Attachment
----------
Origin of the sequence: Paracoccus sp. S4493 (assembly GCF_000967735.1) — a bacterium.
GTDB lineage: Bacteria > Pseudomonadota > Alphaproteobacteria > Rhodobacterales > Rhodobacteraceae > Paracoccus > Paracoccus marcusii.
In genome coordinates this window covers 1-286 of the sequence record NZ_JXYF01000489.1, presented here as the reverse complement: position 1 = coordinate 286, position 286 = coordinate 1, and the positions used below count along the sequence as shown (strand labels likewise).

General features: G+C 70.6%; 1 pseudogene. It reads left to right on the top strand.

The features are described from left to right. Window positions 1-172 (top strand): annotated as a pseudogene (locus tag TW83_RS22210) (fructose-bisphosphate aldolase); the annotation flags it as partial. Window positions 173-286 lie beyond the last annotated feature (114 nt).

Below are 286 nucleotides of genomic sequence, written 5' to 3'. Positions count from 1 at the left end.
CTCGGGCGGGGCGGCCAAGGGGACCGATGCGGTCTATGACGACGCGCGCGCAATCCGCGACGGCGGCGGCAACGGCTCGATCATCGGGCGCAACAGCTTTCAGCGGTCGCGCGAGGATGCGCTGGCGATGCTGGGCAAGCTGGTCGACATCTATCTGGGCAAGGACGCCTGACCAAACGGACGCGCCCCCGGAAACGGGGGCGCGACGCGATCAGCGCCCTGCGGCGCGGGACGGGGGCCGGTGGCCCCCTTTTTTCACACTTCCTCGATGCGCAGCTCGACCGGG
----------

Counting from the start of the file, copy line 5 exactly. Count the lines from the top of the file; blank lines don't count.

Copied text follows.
The features are described from left to right. Window positions 1-172 (top strand): annotated as a pseudogene (locus tag TW83_RS22210) (fructose-bisphosphate aldolase); the annotation flags it as partial. Window positions 173-286 lie beyond the last annotated feature (114 nt).